Exercise 4.2 (P.79): (Presentation of Images & Text)


Choose a day that you can spend out and about looking with no particular agenda. Be conscious of how images and texts are presented to you in the real world – on billboards, in magazines and newspapers, and online, for example. Make notes in your learning log on some specific examples and reflect upon what impact the text has on how you read the overall message.


  • Does the text close the image down (i.e. inform or direct your reading) or open it up (i.e. allow for your personal interpretation to play a part in creating the final meaning)?
  • What do you think was the intention of the creator in each instance?


As I was looking through the (Porter) magazine, I came across this advertisement for diamonds Jewelry by Van Cleef & Arpels:

These are only three out of other images for the same advertisement.  The other images show the model naked wearing nothing but a necklace and another of her in bed or the bathtub half-naked.  To me the advertisement portrayed the woman as a sex object since the term (sex sells) is used widely nowadays.  The men would see those models in such advertisements as decorative and sex objects and will be willing to spend the money on those jewelry while the women would feel the importance of owning these diamonds in order to attract the other sex or to feel sexy and desirable.

Roland Barthes calls these photographs pornographic photographs and describes them as a naive photograph without intention and without calculation.  The images show one piece of jewelry that is presented by sex and only that!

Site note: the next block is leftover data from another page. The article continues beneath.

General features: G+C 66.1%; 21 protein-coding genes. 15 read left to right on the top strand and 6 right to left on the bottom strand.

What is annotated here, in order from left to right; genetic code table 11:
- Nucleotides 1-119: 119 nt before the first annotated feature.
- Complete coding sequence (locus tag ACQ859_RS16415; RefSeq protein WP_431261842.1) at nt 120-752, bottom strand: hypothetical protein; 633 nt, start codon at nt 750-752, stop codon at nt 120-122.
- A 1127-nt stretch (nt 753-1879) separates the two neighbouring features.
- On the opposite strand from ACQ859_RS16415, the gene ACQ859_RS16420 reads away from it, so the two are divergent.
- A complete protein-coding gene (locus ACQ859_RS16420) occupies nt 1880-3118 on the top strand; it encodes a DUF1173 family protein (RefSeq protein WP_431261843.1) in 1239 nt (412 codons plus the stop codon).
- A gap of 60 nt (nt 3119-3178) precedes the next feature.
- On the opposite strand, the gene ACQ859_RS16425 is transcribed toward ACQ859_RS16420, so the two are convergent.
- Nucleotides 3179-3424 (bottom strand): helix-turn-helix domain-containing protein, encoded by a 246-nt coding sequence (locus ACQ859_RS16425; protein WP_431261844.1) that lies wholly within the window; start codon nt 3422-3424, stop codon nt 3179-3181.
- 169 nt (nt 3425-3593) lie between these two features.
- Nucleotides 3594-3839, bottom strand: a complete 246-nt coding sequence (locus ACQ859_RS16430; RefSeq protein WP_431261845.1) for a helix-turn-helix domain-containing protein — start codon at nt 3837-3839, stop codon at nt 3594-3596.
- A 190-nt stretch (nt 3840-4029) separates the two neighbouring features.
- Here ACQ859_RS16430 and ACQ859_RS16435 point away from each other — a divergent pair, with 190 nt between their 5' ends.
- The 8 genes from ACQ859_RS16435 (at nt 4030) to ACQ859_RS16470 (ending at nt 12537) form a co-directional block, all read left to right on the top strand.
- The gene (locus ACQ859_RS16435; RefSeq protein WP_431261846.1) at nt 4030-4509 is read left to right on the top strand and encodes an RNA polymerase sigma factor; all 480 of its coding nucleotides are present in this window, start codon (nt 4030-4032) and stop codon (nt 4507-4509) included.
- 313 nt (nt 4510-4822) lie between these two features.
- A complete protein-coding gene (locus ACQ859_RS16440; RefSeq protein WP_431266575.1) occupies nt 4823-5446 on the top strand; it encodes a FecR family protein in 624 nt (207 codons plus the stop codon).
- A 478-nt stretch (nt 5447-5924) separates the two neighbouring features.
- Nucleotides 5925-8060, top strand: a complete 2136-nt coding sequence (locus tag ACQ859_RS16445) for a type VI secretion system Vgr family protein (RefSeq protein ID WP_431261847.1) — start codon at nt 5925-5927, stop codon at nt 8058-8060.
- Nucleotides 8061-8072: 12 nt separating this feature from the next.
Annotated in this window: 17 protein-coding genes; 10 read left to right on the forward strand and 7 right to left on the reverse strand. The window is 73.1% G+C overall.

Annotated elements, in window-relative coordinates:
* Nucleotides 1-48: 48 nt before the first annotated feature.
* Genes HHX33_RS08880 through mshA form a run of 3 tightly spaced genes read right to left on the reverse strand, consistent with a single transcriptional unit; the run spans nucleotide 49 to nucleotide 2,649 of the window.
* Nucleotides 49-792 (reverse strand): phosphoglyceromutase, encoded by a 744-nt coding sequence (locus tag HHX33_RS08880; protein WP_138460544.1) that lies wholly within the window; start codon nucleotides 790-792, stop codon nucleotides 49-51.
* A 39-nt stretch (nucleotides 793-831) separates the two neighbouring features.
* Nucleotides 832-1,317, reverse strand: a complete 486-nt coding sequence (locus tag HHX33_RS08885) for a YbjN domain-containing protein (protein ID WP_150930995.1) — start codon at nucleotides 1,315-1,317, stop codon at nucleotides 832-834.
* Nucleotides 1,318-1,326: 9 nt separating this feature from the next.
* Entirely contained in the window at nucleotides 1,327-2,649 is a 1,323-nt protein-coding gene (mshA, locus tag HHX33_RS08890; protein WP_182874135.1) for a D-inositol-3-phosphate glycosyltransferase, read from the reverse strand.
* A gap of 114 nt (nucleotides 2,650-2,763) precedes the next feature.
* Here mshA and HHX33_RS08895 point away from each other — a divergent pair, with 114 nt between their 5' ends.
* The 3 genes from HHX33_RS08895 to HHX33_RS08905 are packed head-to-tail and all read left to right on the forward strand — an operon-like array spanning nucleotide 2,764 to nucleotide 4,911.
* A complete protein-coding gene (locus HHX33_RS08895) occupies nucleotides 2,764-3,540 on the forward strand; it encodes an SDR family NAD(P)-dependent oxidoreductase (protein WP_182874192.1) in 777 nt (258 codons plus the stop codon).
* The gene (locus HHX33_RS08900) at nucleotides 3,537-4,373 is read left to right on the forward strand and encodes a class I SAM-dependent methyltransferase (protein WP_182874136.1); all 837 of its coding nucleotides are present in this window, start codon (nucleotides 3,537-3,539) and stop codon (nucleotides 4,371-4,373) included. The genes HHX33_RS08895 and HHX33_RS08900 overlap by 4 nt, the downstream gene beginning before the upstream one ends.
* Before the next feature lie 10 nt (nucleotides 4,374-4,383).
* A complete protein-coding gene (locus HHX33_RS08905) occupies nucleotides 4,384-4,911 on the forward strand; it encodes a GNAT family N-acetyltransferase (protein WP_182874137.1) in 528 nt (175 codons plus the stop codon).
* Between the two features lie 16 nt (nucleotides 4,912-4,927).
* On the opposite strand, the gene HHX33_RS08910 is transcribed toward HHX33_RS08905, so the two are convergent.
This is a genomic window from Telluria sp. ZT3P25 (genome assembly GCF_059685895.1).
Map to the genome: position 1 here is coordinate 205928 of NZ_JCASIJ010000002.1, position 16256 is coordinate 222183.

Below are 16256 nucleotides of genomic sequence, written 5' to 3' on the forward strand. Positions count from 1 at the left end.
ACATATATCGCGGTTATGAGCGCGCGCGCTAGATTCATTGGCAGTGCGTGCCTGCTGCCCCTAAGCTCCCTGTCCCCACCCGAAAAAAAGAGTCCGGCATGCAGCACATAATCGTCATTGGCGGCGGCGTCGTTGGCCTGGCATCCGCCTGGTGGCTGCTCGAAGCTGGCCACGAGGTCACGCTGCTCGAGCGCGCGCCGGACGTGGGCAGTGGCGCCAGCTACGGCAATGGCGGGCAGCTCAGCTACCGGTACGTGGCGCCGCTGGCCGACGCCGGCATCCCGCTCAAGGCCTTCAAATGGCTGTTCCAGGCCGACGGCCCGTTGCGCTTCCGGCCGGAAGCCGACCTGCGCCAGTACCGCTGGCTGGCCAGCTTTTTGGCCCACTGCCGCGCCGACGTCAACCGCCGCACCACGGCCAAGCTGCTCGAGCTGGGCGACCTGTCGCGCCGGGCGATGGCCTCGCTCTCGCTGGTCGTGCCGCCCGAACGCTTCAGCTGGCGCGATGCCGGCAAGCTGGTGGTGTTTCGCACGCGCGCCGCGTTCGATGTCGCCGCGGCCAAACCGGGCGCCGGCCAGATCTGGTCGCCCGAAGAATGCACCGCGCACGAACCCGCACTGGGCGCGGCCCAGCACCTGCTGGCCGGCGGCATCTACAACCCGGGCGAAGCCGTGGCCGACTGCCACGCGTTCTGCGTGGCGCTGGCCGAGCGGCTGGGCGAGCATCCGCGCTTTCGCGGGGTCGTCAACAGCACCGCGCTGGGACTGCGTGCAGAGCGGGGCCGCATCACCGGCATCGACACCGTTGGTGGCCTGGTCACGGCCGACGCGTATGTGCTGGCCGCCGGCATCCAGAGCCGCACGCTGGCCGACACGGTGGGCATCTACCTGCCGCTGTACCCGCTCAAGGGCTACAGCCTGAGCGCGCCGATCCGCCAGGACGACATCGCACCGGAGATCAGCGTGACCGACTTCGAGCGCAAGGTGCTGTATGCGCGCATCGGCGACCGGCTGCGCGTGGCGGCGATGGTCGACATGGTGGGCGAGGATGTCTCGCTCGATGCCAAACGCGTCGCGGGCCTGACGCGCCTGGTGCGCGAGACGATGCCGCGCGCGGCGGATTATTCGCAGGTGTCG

On the other hand, I came across another advertisement of Cartier another famous jewelry brand:


The advertisement still use the woman but in a more modest way.  We are here more able to look at the jewelry clearly and connect it with the model as (diamond is woman’s best friend).  There is no real linguistic message associated with this image, other than the caption Cartier (name of brand) and Diamond collection.

Looking through the internet, I found this advertisement about animal anti-cruelty league.  At first I couldn’t tell it was a dog but after reading the text or caption on the image; I figured that out.  The symbolic idea the image represents is that the dog is not a soccer ball to be kicked (abused).  The caption on the image complements the idea of animal abuse.  The viewer here tries to figure out the main idea from the image at the beginning and then the text comes to support it and explain it.  The accompanying text is a parasitical message which illustrates the picture.  I found the advertisement quite powerful.


Advertising Agency: Lowe Bull, Cape Town, South Africa


Another advertisement caught my attention online was the one about owning a gun in America.  The image is quite powerful by its own but it keeps you wondering about the main idea behind the advertisement.  The written commentary associated with the photo illustrates the picture.

Here the text supports the image and overcomes it. The text in white font with black outline suggests mystery, you read the caption and wonder. The white font suggests the purity in thinking at the beginning as you think ok of course the gun is the answer but the black outline gives you that mystery of “is it?” then the white font turns to red to signify aggressiveness and boldness and gives you that feeling of a faster heartbeat that commands your attention. The answer then comes in a small size font text below the image giving us the answer. The smaller font below the image connects the larger words above the image saying something else. The idea is to make us read two different thoughts by looking at one being more mysterious and the other bold and truthful.

Bibliography / References:

Barthes, R. (2008) Camera Lucida. TATE Publishing: London.

Barthes, R. Rhetoric of the Image [online]. Available from: https://faculty.georgetown.edu/irvinem/theory/Barthes-Rhetoric-of-the-image-ex.pdf [Accessed 17, February 2017].


Leave a Reply

Fill in your details below or click an icon to log in:

WordPress.com Logo

You are commenting using your WordPress.com account. Log Out /  Change )

Google+ photo

You are commenting using your Google+ account. Log Out /  Change )

Twitter picture

You are commenting using your Twitter account. Log Out /  Change )

Facebook photo

You are commenting using your Facebook account. Log Out /  Change )


Connecting to %s